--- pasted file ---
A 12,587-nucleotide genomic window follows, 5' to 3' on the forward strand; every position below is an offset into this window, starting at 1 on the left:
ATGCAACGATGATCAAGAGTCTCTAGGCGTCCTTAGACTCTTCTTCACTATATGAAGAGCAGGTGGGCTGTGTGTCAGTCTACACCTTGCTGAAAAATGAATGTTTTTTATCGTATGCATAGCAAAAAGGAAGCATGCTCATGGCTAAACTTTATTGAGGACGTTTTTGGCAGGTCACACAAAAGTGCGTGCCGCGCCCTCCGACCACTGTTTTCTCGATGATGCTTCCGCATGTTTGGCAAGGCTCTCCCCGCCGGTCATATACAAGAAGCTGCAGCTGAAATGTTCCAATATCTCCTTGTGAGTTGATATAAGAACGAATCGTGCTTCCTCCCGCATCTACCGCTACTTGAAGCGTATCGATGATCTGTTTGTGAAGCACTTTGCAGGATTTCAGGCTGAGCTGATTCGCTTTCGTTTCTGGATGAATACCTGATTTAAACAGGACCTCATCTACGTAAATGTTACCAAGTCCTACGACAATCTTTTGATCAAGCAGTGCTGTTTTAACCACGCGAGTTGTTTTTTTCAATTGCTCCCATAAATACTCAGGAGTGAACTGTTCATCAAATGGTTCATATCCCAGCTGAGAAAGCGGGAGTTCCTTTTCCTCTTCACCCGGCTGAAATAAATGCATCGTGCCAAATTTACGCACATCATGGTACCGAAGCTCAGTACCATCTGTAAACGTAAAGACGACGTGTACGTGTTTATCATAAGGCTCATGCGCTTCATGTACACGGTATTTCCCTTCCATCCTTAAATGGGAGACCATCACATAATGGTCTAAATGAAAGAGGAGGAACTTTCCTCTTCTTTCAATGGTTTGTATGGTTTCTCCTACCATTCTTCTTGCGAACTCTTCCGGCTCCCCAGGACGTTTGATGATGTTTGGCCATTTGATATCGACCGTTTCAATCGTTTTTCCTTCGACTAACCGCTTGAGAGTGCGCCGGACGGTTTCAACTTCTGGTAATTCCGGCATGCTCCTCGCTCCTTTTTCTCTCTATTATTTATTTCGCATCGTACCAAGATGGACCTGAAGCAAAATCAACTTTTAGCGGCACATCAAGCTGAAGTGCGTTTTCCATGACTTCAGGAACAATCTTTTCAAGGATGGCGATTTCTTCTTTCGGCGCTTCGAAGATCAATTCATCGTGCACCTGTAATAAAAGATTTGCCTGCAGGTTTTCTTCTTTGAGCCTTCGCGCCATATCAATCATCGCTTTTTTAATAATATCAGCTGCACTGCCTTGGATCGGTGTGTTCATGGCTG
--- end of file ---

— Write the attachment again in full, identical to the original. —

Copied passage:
A 12,587-nucleotide genomic window follows, 5' to 3' on the forward strand; every position below is an offset into this window, starting at 1 on the left:
ATGCAACGATGATCAAGAGTCTCTAGGCGTCCTTAGACTCTTCTTCACTATATGAAGAGCAGGTGGGCTGTGTGTCAGTCTACACCTTGCTGAAAAATGAATGTTTTTTATCGTATGCATAGCAAAAAGGAAGCATGCTCATGGCTAAACTTTATTGAGGACGTTTTTGGCAGGTCACACAAAAGTGCGTGCCGCGCCCTCCGACCACTGTTTTCTCGATGATGCTTCCGCATGTTTGGCAAGGCTCTCCCCGCCGGTCATATACAAGAAGCTGCAGCTGAAATGTTCCAATATCTCCTTGTGAGTTGATATAAGAACGAATCGTGCTTCCTCCCGCATCTACCGCTACTTGAAGCGTATCGATGATCTGTTTGTGAAGCACTTTGCAGGATTTCAGGCTGAGCTGATTCGCTTTCGTTTCTGGATGAATACCTGATTTAAACAGGACCTCATCTACGTAAATGTTACCAAGTCCTACGACAATCTTTTGATCAAGCAGTGCTGTTTTAACCACGCGAGTTGTTTTTTTCAATTGCTCCCATAAATACTCAGGAGTGAACTGTTCATCAAATGGTTCATATCCCAGCTGAGAAAGCGGGAGTTCCTTTTCCTCTTCACCCGGCTGAAATAAATGCATCGTGCCAAATTTACGCACATCATGGTACCGAAGCTCAGTACCATCTGTAAACGTAAAGACGACGTGTACGTGTTTATCATAAGGCTCATGCGCTTCATGTACACGGTATTTCCCTTCCATCCTTAAATGGGAGACCATCACATAATGGTCTAAATGAAAGAGGAGGAACTTTCCTCTTCTTTCAATGGTTTGTATGGTTTCTCCTACCATTCTTCTTGCGAACTCTTCCGGCTCCCCAGGACGTTTGATGATGTTTGGCCATTTGATATCGACCGTTTCAATCGTTTTTCCTTCGACTAACCGCTTGAGAGTGCGCCGGACGGTTTCAACTTCTGGTAATTCCGGCATGCTCCTCGCTCCTTTTTCTCTCTATTATTTATTTCGCATCGTACCAAGATGGACCTGAAGCAAAATCAACTTTTAGCGGCACATCAAGCTGAAGTGCGTTTTCCATGACTTCAGGAACAATCTTTTCAAGGATGGCGATTTCTTCTTTCGGCGCTTCGAAGATCAATTCATCGTGCACCTGTAATAAAAGATTTGCCTGCAGGTTTTCTTCTTTGAGCCTTCGCGCCATATCAATCATCGCTTTTTTAATAATATCAGCTGCACTGCCTTGGATCGGTGTGTTCATGGCTG